Monday, June 18, 2012
Photos by Kerry Taylor Auctions
In his 1960 memoir A Family Album the Duke of Windsor, somewhat implausibly, claimed that he had never been obsessed with his wardrobe. “Let it not be assumed that clothes have ever been a fetish of mine. Rather, I have become, by force of circumstances and upbringing, clothes-conscious. My position as Prince of Wales dictated that I should always be well and suitably dressed for every conceivable occasion,” he wrote.
Although it was made in 1950 or 1951, some 14 or 15 years after he ceased to be Prince of Wales, this checked evening suit undermines the Duke’s argument. Who else but a menswear fetishist would select the MacDonald Lord of the Isles tartan for a three-piece suit – and then have it made with a double-breasted jacket? Only a clothes-conscious obsessive would request covered buttons and a flamboyant Edwardian-style cuff, which has a curved turn-back of a fulsome two and a half inches to accommodate the four cuff buttons.
This suit was a popular one with the former Prince Edward, who held the title of Lord of the Isles as the eldest son of the British monarch (George V in his case). The Duke sometimes substituted the checked backless waistcoat with a similar item in green corduroy, which is hardly a common cloth choice for an evening ensemble.
The suit jacket was made by Scholte of London, while the trousers, with zipped fly, were tailored by Harris of New York. The matching waistcoat was made by Hawes and Curtis, as were the two pique waistcoats. Scholte made the green corduroy version. Who else but a menswear obsessive would involve three tailors on different sides of the Atlantic for an outfit?
In the 1998 auction of the Duke’s wardrobe at Sotheby’s in New York, this four-piece ensemble, plus a couple of white pique highland-style dress waistcoats, sold to an anonymous buyer for $4,887 (the equivalent today would be $6,884 or £4,438). It is under the hammer again on June 26 in the latest auction organised in London by vintage fashion specialist Kerry Taylor, who coincidentally handled the 1998 sale when she worked at Sotheby’s.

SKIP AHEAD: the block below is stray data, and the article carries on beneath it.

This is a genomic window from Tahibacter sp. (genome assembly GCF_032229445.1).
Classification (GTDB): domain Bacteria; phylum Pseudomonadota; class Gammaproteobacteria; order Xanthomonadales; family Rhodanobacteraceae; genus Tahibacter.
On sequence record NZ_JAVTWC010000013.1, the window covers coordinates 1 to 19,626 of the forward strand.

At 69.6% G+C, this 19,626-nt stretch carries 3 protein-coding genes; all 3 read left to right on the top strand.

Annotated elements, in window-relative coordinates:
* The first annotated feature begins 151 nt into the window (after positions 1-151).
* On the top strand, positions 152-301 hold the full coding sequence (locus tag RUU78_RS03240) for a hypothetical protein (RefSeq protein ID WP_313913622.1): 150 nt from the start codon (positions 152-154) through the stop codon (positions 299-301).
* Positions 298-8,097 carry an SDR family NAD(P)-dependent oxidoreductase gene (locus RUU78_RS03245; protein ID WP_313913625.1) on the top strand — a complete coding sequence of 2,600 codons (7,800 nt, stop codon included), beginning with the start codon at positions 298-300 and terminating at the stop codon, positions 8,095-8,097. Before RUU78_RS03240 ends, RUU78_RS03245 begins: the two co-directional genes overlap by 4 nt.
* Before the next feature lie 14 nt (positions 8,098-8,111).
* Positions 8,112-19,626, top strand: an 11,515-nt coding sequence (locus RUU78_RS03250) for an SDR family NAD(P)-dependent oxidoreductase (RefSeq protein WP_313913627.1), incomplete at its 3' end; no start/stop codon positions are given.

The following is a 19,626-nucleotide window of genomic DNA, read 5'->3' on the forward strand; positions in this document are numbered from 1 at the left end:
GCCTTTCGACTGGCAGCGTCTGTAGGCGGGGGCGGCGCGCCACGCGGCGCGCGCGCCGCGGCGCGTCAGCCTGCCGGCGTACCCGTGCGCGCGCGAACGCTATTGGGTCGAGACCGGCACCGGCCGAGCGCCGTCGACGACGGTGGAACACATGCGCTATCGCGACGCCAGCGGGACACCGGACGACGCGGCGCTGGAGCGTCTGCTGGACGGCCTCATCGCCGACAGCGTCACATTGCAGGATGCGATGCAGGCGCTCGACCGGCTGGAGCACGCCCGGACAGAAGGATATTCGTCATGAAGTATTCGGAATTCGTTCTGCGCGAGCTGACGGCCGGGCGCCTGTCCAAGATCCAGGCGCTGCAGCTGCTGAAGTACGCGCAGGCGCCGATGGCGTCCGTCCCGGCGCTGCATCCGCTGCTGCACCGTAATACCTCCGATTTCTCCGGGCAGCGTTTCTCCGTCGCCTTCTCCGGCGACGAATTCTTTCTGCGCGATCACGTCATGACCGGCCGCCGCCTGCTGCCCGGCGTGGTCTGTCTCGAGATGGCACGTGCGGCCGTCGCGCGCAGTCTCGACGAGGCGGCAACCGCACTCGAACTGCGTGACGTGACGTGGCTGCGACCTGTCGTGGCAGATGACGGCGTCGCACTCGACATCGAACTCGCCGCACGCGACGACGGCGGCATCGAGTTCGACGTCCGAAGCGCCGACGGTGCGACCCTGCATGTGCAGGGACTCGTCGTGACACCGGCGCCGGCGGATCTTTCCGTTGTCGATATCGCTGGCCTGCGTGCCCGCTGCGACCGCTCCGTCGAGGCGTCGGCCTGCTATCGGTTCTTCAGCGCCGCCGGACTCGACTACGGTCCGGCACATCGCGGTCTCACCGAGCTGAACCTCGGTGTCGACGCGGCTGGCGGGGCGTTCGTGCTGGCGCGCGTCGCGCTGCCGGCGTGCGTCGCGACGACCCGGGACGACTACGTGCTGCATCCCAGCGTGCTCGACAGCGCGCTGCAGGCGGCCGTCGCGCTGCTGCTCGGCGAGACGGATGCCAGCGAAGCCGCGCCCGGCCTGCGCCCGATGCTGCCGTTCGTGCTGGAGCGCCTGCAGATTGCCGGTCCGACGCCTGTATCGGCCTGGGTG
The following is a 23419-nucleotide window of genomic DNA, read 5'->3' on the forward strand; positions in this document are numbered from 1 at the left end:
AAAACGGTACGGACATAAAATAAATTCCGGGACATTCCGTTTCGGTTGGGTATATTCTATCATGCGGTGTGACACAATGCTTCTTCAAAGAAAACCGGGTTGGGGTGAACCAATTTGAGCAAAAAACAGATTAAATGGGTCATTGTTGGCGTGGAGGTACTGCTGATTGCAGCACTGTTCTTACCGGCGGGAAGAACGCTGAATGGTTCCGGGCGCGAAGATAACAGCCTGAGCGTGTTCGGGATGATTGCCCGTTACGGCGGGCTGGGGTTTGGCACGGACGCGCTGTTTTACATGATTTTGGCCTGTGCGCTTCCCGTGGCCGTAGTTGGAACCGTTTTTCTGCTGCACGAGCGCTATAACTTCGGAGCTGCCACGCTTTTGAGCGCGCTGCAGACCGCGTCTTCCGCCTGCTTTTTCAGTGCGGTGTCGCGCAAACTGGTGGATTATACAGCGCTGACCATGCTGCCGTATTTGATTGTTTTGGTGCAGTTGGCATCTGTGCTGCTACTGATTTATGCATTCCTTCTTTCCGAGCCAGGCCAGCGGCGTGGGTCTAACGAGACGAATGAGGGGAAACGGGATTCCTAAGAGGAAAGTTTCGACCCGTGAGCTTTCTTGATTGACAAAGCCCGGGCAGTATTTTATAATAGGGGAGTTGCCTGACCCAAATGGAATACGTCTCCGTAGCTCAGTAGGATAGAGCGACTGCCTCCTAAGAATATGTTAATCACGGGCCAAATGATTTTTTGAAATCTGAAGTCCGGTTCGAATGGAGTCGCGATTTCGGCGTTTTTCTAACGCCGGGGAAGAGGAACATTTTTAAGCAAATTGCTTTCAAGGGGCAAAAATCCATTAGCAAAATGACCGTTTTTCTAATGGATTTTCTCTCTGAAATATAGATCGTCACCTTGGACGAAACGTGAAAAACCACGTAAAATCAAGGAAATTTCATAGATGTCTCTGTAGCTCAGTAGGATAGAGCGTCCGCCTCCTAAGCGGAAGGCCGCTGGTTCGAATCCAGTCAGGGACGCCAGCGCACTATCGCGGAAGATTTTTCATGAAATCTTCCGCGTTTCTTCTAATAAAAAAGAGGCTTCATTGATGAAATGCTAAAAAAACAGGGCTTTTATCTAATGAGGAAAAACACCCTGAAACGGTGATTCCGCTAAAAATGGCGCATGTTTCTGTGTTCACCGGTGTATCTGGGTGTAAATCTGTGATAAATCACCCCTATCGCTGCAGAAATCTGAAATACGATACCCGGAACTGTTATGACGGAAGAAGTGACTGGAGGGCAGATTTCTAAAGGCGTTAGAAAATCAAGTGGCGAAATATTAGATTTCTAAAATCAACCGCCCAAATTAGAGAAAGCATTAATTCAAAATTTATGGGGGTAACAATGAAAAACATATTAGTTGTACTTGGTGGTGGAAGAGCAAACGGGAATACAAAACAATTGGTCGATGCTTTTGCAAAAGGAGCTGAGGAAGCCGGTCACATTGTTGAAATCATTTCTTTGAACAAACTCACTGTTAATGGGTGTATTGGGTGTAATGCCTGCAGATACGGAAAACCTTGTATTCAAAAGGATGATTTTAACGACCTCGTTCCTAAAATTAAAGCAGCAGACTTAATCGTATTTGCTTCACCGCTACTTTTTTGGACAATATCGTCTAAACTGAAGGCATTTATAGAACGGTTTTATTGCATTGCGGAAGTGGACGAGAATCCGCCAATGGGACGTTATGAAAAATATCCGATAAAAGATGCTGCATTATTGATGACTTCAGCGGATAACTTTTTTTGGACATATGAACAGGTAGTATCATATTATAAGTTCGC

The estimate this time for the suit, which has a 38in chest and a 29in waist, is £8,000-£12,000 (about $12,400-$18,600), which suggests that the allure of the Duke, who died in 1972 shortly before his 78th birthday, is only getting stronger.
Frustratingly, there seems to be no record of the mill that provided the MacDonald Lord of the Isles tartan. In the 1998 auction an aluminium box of about 75 swatches of the Duke’s suits, including evening suits and Highland dress, and 14 overcoat cloths, was unsold. Its whereabouts today are unknown to me. The cloth is widely available today from firms like D C Dalgleish of Selkirk (“The world's last specialist mill weaving only authentic traditional quality tartans”) and Strathmore Woollen Company in Forfar (“One of Scotland’s most renowned suppliers of authentic tartan fabric and manufacturers of superior quality traditional Highland wear”).
The title of Lord of the Isles is now held by Prince Charles. I am not expecting him to be seen in a suit like his great-uncle David’s anytime soon.
Posted by Will at 6:48 AM